During our last edition in July, a route was proposed to our exhibitors who wanted to have deadstocks. This year, we’re going to be expanding this route and offering products available to buyers.
Deadstocks are mainly used by young brands looking for high-quality fabrics. We are a partner of the Hyères Festival and we see young brands who have difficulty finding materials because they don’t have large volumes. It’s an eco-responsible approach, without the industrial constraints we might otherwise have.
What are your plans for the leather industry this year?
We are promoting the leather industry and all the efforts it is making to be more eco-responsible, and we are also promoting alternative materials. In February, the leather section will feature around 150 exhibitors in Hall 3. We’re going to try to make the most of the entire supply chain. With talks and conferences, we will be covering all the stages before the tannery and welcoming players who will be coming to talk about animal breeding: how they have improved the quality of animal breeding, breeding in France that is done in good conditions, the quality of the feed that the animals eat and which, in this case, will have a repercussion on the quality of the industry’s waste (the skins).
They will also talk about how to provide a good income for farmers, as these are small-scale farms.
To fuel the debate, we will also be welcoming professionals and experts in the environment and technology. They will be talking about traceability from the birth of the animal to the finished product, as well as the environment of the livestock sector and all the rural issues linked to it.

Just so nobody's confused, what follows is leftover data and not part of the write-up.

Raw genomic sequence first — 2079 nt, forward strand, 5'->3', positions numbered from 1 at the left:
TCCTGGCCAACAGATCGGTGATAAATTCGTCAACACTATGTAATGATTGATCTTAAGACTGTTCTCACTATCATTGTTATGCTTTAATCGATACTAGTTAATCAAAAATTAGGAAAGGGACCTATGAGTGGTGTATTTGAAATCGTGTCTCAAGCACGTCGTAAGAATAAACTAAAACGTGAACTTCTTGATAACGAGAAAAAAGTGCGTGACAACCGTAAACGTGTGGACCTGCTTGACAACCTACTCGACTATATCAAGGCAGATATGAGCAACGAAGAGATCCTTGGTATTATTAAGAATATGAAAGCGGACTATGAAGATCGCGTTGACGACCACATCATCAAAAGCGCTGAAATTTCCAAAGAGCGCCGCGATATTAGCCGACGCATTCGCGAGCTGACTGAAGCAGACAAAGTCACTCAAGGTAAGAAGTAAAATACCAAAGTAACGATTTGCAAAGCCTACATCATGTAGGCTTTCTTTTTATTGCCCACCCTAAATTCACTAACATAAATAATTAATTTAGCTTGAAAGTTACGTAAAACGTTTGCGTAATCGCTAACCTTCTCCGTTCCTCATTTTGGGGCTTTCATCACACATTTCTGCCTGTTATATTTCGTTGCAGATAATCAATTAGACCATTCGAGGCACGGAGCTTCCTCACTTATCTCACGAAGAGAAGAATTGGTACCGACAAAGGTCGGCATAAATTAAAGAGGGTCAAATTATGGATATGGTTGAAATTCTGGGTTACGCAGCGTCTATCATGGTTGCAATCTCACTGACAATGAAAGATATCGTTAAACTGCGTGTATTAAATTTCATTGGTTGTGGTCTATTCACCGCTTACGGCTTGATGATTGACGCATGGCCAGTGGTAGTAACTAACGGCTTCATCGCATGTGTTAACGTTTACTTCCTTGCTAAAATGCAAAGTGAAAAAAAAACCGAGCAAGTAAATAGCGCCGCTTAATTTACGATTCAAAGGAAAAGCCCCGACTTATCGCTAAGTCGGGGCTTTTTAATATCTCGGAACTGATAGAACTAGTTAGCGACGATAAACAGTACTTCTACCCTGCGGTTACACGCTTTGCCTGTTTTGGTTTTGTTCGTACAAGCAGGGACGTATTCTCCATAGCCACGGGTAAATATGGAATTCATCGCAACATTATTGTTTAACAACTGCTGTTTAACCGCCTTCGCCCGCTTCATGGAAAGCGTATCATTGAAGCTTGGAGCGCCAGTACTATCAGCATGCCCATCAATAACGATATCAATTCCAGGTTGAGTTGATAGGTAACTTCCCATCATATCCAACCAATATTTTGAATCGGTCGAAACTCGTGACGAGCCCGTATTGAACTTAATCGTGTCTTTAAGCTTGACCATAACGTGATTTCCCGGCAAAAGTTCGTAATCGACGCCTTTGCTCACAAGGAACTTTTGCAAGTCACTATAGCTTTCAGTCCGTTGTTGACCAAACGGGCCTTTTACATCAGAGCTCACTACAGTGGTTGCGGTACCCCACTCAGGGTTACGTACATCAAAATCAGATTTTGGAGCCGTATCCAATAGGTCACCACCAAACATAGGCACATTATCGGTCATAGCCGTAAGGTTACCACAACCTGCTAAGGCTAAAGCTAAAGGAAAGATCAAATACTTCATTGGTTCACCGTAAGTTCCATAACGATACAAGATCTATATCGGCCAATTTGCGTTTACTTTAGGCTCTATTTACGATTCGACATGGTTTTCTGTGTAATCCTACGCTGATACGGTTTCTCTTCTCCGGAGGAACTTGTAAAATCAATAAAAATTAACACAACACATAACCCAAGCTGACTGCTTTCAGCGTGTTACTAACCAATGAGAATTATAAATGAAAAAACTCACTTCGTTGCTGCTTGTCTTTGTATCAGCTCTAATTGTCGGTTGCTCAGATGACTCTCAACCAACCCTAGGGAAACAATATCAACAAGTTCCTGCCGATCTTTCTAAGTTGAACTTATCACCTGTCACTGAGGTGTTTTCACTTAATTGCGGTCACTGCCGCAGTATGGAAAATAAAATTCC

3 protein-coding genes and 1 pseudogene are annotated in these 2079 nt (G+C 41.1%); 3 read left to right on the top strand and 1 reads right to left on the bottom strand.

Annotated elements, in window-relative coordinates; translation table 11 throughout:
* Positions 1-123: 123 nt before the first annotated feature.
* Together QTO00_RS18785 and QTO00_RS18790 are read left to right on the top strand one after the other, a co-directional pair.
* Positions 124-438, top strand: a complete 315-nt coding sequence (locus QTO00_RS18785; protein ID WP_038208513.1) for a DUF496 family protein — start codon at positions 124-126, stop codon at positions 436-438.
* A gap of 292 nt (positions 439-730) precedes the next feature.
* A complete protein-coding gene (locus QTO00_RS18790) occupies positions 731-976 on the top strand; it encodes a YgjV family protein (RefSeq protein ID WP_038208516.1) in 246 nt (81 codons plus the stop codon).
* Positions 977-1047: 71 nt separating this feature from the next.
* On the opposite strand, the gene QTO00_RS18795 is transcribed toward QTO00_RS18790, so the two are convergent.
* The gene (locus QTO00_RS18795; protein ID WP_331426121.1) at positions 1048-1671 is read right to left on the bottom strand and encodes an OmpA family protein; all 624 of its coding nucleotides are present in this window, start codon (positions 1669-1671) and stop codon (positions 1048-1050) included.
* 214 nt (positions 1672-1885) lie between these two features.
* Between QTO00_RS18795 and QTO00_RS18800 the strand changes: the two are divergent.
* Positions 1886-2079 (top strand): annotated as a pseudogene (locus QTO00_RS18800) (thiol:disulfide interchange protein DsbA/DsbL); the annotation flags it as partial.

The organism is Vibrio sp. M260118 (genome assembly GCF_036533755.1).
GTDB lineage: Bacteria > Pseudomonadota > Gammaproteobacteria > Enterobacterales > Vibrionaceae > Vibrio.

We believe that today, within the framework of the AGEC law we have in France, we need to go back a long way in the chain. As with cotton, we want to know where it comes from, and the same goes for the leather chain. The more traceability we have, the better the behaviour and environmental impact of the processing chain.
Today, a great deal is being done to improve animal welfare. The same is true for tanneries, with improvements to the industrial process (no chemicals, water recovery, etc.).
“High-end companies are the ones who show the way to the rest of the market”.
In terms of innovation, how is Première Vision positioned today?
In today’s fashion industry, it is vital to focus on Research and Development (R&D). Alongside the vegan movement, which is attracting some of the younger generation, the alternative materials that will replace leather are coming into play. What’s more, over the next 5 to 10 years, there are going to be a huge number of innovations, such as new cellular materials, which are still very expensive…
How do you feel about this ecological transition?
Given my role in the sector and my environmental awareness, I’m bound to pay close attention to these issues. I’m careful about what I buy. I also hope that the inflationary and consumer crisis will not put the brakes on the sustainable approach that is underway, because all this investment by brands and manufacturers may seem risky…
Nevertheless, I firmly believe that sustainability is a key differentiator. It’s all about changing a mindset that no longer has any reason to exist. If you’re in the price game, you’ll never change. An ethical price that matches the quality you offer is good for you and good for the planet.
Photos : Première Vision – Photo cover : ©FrancoisDurand